'Junk food' and the consumer blame game

Junk food versus healthy food – why are we always blaming consumers for 'bad' food choices?

Hayley Janssen
Sunday 30 April 2017 17:43 BST
Consumption of junk food often comes down to taste and availability and aggressive marketing exacerbates this
Consumption of junk food often comes down to taste and availability and aggressive marketing exacerbates this

People in the UK are hooked on takeaways and microwave meals, or so we are constantly told by TV chefs and the media. This apparent addiction to fast food is leading to an obesity epidemic.

But what exactly is “junk food”? And why is the consumer always at fault for failing to resist these hyper-palatable foods?

According to a recent YouGov survey, we eat too much “junk food” and new research by the Institute of Economic Affairs (IEA) says we can no longer say we do so because it’s cheaper. But how can we substantiate these claims unless we agree what classifies as junk food?

With companies such as Deliveroo making it possible to order takeaway food from virtually any type of restaurant, consumers asked the question “How many times a week do you have a takeaway?” may inadvertently tell the world they regularly consume junk food. But in fact they may have ordered a takeaway salmon and vegetable dish. And a so-called “ready meal” containing natural ingredients and little added salt, fat or sugar may face the same judgement.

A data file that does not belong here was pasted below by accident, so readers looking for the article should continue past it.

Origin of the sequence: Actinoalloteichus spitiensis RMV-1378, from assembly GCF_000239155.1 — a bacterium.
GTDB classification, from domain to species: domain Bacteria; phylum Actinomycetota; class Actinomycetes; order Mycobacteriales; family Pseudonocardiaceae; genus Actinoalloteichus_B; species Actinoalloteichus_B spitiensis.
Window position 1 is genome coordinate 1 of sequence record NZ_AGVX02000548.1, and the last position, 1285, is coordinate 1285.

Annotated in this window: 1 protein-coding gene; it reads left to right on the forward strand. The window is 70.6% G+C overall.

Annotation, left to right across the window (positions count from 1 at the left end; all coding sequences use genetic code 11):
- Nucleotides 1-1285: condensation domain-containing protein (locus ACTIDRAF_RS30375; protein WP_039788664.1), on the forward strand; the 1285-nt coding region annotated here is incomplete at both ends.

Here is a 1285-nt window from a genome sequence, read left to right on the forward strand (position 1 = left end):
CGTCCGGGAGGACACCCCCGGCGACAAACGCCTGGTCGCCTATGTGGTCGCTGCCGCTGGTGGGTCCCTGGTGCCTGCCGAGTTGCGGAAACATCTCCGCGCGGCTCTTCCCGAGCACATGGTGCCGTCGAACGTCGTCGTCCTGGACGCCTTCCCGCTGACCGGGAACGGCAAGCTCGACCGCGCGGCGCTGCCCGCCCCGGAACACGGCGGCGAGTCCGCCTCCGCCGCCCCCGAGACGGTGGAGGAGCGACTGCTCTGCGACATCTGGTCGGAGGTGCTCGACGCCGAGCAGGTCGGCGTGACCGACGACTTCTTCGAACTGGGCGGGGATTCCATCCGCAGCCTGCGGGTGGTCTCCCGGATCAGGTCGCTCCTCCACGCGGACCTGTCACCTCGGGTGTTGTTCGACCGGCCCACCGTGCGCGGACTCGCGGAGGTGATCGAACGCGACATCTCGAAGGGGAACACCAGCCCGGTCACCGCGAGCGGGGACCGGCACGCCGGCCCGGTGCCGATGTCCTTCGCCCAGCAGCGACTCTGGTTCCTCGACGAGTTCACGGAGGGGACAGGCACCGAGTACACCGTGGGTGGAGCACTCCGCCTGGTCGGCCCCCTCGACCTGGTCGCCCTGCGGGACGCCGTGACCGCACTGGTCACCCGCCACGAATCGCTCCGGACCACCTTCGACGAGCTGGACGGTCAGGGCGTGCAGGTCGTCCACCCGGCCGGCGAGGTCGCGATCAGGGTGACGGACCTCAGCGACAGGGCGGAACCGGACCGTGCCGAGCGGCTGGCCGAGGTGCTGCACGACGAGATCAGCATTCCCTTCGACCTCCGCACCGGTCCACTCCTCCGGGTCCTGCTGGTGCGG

The IEA focused on this area specifically, claiming ready meals are no cheaper than cooking from scratch – and in many cases they’re right. For example, Marks & Spencer’s “Balanced For You” range starts at £4.25 for a meal, which some people may consider expensive for a single portion. However, with an average across the range of less than 400 calories, 10g of fat, 1.5g of salt and 5g of sugar per meal, these ready meals would not fall into most people’s idea of junk food.

If we were to agree that the majority of junk food is laden with fat, sugar and salt and that buying healthy food can be cheaper, why do people fail to buy more fruit and vegetables and why do we have such high rates of obesity?

‘Bliss point’

Studies suggest that genetically we have changed very little since our hunter-gatherer ancestors. We are engineered to seek the most energy-packed food. Despite evolution, we have not evolved at the same pace as our economy or industry – nor our diets. Animal studies have shown that they too favour foods that are high in sugar and fat. The combination of ingredients often referred to as the “bliss point” is hyper-palatable portions of fat, salt and sugar that are irresistible to our taste buds.

Consumption of junk food often comes down to taste and availability and aggressive marketing exacerbates this. The retail food industry knows that foods high in sugar, fat and salt sell and therefore push such products onto a wide demographic. Advertisements energetically promote these food products. For example, more than 60% of the food and drink adverts during Ant and Dec’s Saturday night prime time programme were for so-called junk foods. This did face criticism but it’s still a regular occurrence.